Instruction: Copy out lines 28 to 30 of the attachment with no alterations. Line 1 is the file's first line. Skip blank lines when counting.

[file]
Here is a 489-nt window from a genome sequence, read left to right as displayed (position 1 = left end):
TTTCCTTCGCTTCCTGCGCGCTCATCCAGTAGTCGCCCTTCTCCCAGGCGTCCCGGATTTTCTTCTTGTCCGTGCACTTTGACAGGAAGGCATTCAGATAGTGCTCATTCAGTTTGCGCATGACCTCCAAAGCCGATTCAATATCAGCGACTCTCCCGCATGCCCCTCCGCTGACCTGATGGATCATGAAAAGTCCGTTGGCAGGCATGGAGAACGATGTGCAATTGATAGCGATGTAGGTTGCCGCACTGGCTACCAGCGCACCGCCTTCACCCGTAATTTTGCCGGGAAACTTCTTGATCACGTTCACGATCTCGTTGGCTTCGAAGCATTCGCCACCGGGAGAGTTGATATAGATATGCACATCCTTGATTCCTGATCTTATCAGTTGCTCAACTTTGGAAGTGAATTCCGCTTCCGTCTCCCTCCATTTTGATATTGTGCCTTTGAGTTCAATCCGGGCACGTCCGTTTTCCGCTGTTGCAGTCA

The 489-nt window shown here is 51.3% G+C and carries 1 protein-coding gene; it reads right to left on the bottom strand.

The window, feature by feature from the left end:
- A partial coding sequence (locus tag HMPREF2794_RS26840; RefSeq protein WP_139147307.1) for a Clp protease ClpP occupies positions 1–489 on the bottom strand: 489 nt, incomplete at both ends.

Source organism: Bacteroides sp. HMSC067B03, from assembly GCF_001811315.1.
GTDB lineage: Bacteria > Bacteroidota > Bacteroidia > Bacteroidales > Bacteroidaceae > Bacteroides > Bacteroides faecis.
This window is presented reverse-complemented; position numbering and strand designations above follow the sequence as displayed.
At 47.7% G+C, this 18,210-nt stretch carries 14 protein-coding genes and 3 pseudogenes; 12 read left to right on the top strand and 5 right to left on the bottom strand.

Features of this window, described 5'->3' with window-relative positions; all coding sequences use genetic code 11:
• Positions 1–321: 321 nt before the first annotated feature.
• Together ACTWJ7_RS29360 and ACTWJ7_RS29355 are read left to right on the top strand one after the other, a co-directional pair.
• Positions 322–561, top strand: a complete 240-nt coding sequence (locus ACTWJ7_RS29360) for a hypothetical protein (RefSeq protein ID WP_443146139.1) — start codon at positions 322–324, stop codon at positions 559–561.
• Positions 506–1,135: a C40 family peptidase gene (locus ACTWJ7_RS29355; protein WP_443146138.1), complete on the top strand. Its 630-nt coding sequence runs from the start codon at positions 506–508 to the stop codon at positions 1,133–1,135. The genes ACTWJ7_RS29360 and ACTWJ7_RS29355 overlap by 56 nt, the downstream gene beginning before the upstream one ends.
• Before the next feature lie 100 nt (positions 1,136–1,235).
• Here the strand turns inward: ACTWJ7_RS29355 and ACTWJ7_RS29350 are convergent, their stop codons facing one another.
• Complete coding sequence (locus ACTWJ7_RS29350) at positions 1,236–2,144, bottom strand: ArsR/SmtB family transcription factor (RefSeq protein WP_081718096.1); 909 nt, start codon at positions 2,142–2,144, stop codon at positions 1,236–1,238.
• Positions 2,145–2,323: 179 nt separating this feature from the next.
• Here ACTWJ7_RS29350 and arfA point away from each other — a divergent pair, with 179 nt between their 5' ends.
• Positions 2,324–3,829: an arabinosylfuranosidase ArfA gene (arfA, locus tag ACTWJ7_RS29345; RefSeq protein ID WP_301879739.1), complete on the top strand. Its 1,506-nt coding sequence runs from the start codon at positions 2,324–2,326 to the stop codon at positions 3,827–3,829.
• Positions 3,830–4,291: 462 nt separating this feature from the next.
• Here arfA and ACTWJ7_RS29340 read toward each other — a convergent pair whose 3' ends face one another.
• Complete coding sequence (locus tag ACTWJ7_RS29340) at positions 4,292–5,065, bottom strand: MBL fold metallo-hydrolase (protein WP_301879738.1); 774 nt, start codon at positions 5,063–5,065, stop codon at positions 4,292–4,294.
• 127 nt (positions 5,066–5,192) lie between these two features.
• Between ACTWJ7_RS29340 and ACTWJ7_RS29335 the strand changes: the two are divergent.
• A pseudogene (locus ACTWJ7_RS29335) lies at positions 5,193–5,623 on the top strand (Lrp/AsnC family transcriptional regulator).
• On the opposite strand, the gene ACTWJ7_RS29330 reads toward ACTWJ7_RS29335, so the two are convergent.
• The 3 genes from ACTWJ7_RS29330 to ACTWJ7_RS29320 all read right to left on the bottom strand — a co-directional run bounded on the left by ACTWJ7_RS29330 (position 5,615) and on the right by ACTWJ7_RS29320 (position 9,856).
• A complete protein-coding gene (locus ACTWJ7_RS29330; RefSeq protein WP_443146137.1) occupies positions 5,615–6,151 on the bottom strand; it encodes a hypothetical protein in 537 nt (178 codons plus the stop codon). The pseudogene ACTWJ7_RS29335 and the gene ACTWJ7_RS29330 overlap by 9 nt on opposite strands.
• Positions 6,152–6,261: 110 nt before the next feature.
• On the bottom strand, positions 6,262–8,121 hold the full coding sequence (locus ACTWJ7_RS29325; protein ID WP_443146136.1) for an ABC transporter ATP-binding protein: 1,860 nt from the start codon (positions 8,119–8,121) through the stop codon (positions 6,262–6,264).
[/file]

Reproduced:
• The 3 genes from ACTWJ7_RS29330 to ACTWJ7_RS29320 all read right to left on the bottom strand — a co-directional run bounded on the left by ACTWJ7_RS29330 (position 5,615) and on the right by ACTWJ7_RS29320 (position 9,856).
• A complete protein-coding gene (locus ACTWJ7_RS29330; RefSeq protein WP_443146137.1) occupies positions 5,615–6,151 on the bottom strand; it encodes a hypothetical protein in 537 nt (178 codons plus the stop codon). The pseudogene ACTWJ7_RS29335 and the gene ACTWJ7_RS29330 overlap by 9 nt on opposite strands.
• Positions 6,152–6,261: 110 nt before the next feature.